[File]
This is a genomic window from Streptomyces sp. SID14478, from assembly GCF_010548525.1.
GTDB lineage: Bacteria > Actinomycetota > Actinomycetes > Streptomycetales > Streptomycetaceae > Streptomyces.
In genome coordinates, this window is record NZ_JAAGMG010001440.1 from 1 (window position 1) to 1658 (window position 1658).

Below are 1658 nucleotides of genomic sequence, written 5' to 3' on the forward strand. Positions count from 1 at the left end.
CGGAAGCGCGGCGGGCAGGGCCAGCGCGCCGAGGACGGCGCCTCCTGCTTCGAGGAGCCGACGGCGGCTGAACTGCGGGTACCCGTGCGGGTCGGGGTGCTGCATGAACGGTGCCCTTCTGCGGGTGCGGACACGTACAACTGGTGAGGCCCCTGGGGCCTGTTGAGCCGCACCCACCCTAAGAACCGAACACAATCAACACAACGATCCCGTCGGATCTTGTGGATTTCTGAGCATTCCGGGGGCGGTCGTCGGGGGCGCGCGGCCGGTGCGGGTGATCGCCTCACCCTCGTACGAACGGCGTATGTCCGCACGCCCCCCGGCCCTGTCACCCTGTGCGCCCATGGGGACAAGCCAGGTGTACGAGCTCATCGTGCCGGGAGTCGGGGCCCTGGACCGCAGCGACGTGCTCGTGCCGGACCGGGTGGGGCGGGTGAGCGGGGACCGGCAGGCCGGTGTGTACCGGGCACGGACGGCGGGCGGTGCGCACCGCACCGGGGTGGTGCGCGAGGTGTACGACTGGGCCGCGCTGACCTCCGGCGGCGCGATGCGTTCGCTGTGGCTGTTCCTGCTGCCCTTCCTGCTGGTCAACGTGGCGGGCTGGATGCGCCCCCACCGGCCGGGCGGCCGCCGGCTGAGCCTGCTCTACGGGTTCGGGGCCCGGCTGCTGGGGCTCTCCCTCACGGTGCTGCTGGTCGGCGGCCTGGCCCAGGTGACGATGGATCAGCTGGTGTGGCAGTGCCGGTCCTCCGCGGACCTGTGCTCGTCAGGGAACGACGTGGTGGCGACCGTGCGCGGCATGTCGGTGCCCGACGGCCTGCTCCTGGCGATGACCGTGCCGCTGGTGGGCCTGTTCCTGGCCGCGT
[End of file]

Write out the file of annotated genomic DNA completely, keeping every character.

This is a genomic window from Streptomyces sp. SID14478, from assembly GCF_010548525.1.
GTDB lineage: Bacteria > Actinomycetota > Actinomycetes > Streptomycetales > Streptomycetaceae > Streptomyces.
In genome coordinates, this window is record NZ_JAAGMG010001440.1 from 1 (window position 1) to 1658 (window position 1658).

Below are 1658 nucleotides of genomic sequence, written 5' to 3' on the forward strand. Positions count from 1 at the left end.
CGGAAGCGCGGCGGGCAGGGCCAGCGCGCCGAGGACGGCGCCTCCTGCTTCGAGGAGCCGACGGCGGCTGAACTGCGGGTACCCGTGCGGGTCGGGGTGCTGCATGAACGGTGCCCTTCTGCGGGTGCGGACACGTACAACTGGTGAGGCCCCTGGGGCCTGTTGAGCCGCACCCACCCTAAGAACCGAACACAATCAACACAACGATCCCGTCGGATCTTGTGGATTTCTGAGCATTCCGGGGGCGGTCGTCGGGGGCGCGCGGCCGGTGCGGGTGATCGCCTCACCCTCGTACGAACGGCGTATGTCCGCACGCCCCCCGGCCCTGTCACCCTGTGCGCCCATGGGGACAAGCCAGGTGTACGAGCTCATCGTGCCGGGAGTCGGGGCCCTGGACCGCAGCGACGTGCTCGTGCCGGACCGGGTGGGGCGGGTGAGCGGGGACCGGCAGGCCGGTGTGTACCGGGCACGGACGGCGGGCGGTGCGCACCGCACCGGGGTGGTGCGCGAGGTGTACGACTGGGCCGCGCTGACCTCCGGCGGCGCGATGCGTTCGCTGTGGCTGTTCCTGCTGCCCTTCCTGCTGGTCAACGTGGCGGGCTGGATGCGCCCCCACCGGCCGGGCGGCCGCCGGCTGAGCCTGCTCTACGGGTTCGGGGCCCGGCTGCTGGGGCTCTCCCTCACGGTGCTGCTGGTCGGCGGCCTGGCCCAGGTGACGATGGATCAGCTGGTGTGGCAGTGCCGGTCCTCCGCGGACCTGTGCTCGTCAGGGAACGACGTGGTGGCGACCGTGCGCGGCATGTCGGTGCCCGACGGCCTGCTCCTGGCGATGACCGTGCCGCTGGTGGGCCTGTTCCTGGCCGCGT